One of the toughest areas of research is the fashions for women of the 1860's. Although what people wore is very well documented there is much that is contradictory to popular beliefs. What we do know is that most of the fashions of the 1860's were greatly influenced by two prominent rulers: Queen Victoria and Empress Eugenie of France, and one famous female editor.
Empress Eugenie was married to Prince Louis Napoleon on January 30th 1853. It is said that their marriage was a controversial arrangement since it was based on love instead of pre-arrangement. Eugenie did not mind this controversy and criticism , for she loved her husband very much. She was extremely well educated and was a political companion to her husband, and was actually named "Regent" ruler in his absences in 1859, 1865 and 1870. When the second French revolution occurred, she and Napoleon fled the country in 1871, and lived in England until his death in 1873.
Eugenie was a beautiful woman, elegant and genteel, and when she chose to wear full crinolines in public in 1855, she changed European fashion forever. With the help of her own personal designer, Charles Worth, set the standards of dress in France and the rest of Europe. Glorious colors, large patterns, and yards of trim accentuated these massive and elegant court dresses.
Queen Victoria came to rule England on June 20th 1837 at the tender age of 18. As every monarch had before, she needed to marry, and did so on February 10th of 1840 to her first cousin, Prince Albert. Albert not only became her husband, but also her constant companion and political advisor. In the time they were wed Victoria gave birth to nine children and became a leader in the fashion of the day. This all changed when her love, Albert, died of typhoid fever on December 14th 1861. This devastated the queen and sent the entire country into mourning. What is rather ironic, is that Victoria began the trend of the traditional white wedding that we in modern times are familiar with, but also set a standard for the etiquette of mourning loved ones. And although the rest of the family moved on after the standard time of mourning, Victoria would remain in black for the rest of her life, always remembering the love of her life. It is said that when Princess Alice was married in 1862 that the wedding party was allowed to wear colors for the wedding, but the reception that night everyone was back in black mourning attire.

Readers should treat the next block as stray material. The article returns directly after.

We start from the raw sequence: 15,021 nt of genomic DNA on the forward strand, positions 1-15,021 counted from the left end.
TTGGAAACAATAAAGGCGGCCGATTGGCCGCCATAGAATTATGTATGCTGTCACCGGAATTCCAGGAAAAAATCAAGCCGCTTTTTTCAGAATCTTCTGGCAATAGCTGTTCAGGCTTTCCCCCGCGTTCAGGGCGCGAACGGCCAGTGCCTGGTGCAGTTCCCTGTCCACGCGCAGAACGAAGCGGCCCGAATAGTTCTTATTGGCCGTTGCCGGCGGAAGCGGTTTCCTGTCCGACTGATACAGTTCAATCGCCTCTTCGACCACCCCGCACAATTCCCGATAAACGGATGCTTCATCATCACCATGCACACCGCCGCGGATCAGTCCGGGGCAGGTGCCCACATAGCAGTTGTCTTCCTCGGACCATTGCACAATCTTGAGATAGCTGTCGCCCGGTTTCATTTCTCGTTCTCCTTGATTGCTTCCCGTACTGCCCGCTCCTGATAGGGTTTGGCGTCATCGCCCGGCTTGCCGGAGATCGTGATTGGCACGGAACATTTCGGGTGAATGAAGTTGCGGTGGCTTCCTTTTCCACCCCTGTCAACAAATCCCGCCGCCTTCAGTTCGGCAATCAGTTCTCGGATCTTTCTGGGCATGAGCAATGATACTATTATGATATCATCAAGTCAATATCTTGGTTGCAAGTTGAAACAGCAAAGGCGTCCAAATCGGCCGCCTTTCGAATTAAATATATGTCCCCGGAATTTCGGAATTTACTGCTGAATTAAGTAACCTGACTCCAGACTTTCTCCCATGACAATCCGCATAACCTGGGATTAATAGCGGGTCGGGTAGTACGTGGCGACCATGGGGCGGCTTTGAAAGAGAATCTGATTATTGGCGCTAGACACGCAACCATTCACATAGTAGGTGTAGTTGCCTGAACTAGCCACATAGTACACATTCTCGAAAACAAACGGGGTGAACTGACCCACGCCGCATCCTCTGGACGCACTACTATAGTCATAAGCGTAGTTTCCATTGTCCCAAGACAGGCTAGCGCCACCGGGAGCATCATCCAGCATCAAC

Victoria’s role as a fashion "diva" of sorts was limited, but still very powerful. Aniline dyes were discovered, quite by accident by 15yr old William Henry Perkins in 1853, and colors could be had on fabrics that were never available before. But like many new inventions, it took a very long time for this process of synthetic dying to take hold. Queen Victoria helped the advancement of these dyes by having dresses made using this process. And so more vibrant colored dresses made their appearance at the English court. Also to her credit, the Queen brought the plaid back into fashion, as she fell in love with the style while on holiday with Prince Albert in Scotland. To this day the royal family has a plaid, the Balmoral plaid, that is reserved for them only. Until her trip, plaids were thought of as heathen and crude due to their association with the clans of Scotland.
But what was the common woman of the Victorian era to wear and where did she get her ideas from. First we must look at what was in place at the time. One in six women in America owned a sewing machine, with the Wheeler Wright company leading the way. Singer, however, was one of the first companies to offer a payment plan and thus increased their production and their sales. The safety pin had also been invented and patented in April of 1849 by Walter Hunt, who ironically invented the first sewing machine in 1834 which was also the first eye pointed needle sewing machine, but he lost interest in patenting the machine for he feared it would cause unemployment. As mentioned earlier, the first synthetic dyes were available, and being in the midst of the industrial revolution, fabrics and trims could be made quite easily and were readily available for women across America.